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Social work professors' book looks at programs to reduce teen dating violence, sexual assault

News Release — 28 August 2009

FOR IMMEDIATE RELEASE

Media contact: Herb Booth, 817- 272-7075, hbooth@uta.edu

ARLINGTON - A UT Arlington professor offers advice for organizations and individuals working to prevent teen dating violence and sexual assault in a recently released book.

Beverly Black, professor and director of the master's of science in social work program, along with co-author, Arlene Weisz of Wayne State University, provide a unique resource for effective teen dating violence prevention in their book "Programs to Reduce Teen Dating Violence and Sexual Assault."

The authors describe the core techniques that should be a part of any successful prevention program by drawing on existing research and wisdom from practitioners and educators.

"The most exciting programs are the ones that include interactive activities, such as discussion and experiential exercises or role-plays," Black said. "These activities are more likely to engage youth.

"Teens often hear many lectures about how they should behave, so they are likely to tune out anyone who lectures them." Black added, "We know for sure that effective prevention programs consist of several sessions. Youths' attitudes and behaviors do not change in a one hour lecture."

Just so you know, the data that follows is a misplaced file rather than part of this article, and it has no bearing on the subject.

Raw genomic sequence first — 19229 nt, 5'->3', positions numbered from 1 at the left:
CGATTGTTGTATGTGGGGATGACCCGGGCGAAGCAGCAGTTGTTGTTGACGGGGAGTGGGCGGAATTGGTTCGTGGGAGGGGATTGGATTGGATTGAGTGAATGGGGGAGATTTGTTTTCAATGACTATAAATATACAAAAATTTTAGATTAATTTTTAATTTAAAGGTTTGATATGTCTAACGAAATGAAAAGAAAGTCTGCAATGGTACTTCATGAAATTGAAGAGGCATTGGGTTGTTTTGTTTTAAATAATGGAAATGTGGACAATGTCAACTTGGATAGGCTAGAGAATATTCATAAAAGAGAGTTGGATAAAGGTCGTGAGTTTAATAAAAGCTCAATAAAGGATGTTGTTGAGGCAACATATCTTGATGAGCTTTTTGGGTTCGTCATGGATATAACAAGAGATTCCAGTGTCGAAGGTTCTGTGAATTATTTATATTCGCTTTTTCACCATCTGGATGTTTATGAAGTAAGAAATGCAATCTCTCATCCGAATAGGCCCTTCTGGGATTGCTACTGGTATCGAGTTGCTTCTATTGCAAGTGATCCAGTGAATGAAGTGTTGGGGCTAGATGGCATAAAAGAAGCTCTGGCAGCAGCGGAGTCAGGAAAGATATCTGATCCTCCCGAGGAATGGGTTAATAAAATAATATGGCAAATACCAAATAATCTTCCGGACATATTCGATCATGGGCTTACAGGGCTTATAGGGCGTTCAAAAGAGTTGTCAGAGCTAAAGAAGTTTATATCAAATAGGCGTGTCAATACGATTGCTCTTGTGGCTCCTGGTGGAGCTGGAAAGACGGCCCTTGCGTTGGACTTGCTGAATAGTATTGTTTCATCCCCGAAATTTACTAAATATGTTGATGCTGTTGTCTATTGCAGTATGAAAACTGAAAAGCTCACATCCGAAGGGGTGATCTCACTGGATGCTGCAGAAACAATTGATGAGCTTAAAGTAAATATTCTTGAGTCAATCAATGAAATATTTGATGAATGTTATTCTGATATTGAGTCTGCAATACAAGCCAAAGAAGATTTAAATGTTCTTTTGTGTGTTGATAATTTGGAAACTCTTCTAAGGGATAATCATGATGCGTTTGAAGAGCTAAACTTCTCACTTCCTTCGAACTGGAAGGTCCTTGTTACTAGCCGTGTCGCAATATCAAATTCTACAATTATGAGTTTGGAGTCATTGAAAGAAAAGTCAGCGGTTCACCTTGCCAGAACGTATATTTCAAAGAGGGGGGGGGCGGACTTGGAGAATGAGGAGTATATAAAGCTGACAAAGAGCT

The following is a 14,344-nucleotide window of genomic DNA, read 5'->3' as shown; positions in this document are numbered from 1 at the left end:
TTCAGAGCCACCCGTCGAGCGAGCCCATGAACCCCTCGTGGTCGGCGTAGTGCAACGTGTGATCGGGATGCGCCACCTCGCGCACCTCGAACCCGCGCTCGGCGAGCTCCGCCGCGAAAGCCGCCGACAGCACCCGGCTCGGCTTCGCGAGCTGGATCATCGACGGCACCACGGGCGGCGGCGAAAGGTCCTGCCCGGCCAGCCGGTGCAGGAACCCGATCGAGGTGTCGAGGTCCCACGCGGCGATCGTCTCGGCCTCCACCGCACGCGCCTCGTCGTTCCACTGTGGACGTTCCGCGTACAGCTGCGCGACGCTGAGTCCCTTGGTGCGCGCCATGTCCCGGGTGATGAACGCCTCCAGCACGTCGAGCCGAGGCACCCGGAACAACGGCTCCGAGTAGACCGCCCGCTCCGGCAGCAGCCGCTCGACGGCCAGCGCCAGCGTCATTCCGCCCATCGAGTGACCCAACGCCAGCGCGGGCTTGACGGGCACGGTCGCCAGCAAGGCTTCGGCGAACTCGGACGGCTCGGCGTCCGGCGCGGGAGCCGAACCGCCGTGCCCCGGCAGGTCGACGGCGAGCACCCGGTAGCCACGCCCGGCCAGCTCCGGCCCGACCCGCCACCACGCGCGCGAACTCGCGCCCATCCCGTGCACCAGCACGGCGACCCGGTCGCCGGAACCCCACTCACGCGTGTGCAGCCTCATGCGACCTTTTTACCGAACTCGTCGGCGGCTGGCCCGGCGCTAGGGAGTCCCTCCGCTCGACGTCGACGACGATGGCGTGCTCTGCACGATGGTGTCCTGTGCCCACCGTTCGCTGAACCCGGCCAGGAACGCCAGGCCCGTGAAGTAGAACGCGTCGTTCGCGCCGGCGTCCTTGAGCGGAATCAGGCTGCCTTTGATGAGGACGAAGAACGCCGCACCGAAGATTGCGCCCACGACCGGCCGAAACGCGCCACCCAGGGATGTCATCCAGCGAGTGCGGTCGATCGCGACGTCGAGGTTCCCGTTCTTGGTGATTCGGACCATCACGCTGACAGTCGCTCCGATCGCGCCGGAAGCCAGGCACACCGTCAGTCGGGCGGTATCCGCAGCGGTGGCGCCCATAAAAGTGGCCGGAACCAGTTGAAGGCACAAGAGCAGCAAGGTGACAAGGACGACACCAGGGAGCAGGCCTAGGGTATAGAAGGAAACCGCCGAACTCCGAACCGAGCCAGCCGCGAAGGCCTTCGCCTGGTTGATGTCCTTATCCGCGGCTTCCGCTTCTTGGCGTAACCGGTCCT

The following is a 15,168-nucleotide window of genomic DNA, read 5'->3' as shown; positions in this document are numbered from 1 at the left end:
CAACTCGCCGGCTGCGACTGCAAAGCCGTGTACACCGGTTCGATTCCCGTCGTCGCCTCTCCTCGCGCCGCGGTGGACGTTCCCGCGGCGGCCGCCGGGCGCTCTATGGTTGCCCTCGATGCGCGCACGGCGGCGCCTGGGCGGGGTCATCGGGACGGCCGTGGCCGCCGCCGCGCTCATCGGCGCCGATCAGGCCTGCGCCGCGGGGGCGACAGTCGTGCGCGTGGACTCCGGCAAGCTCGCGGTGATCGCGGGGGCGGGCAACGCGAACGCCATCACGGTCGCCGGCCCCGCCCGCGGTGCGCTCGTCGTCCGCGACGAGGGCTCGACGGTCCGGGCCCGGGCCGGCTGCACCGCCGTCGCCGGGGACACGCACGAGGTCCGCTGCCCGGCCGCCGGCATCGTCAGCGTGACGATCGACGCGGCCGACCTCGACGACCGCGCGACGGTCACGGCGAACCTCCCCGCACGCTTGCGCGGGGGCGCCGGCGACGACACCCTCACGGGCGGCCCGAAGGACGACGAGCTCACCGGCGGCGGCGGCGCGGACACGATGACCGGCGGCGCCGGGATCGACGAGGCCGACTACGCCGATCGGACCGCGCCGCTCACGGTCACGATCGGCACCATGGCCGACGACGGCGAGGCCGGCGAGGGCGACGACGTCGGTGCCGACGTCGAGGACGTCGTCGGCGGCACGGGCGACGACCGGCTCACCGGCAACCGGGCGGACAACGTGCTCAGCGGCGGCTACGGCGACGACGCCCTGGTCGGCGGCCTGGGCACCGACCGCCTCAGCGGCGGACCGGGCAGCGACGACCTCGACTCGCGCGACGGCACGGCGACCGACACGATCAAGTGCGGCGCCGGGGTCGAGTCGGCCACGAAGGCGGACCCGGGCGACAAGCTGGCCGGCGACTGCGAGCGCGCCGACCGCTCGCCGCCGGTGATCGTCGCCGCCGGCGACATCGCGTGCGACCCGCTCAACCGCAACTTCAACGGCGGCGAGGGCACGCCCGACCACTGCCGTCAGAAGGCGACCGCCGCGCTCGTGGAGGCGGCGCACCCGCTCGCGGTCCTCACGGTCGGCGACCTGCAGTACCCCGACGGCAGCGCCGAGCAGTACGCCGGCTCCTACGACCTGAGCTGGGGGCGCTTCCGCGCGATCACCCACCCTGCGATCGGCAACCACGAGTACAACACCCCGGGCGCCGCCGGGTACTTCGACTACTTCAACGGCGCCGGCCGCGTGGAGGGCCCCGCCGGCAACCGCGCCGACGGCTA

The co-authors interviewed 52 programs in 23 states, and then shared ideas spawned from those interviews in the book.

"Between 9 and 30 percent of high school students have been victims of teen dating violence and sexual assault," Black said. "Rates vary depending on how dating violence and sexual assault are defined."

She said a recent survey, commissioned by Liz Claiborne Inc. and the Family Violence Prevention Fund, found that 67 percent of teens whose families have experienced economic problems in the past year have experienced abuse in their own relationships.

Unfortunately, Black reported, the majority of teens tell nobody about the violence they experience, and if they do, they tell their friends, not parents or other adults.

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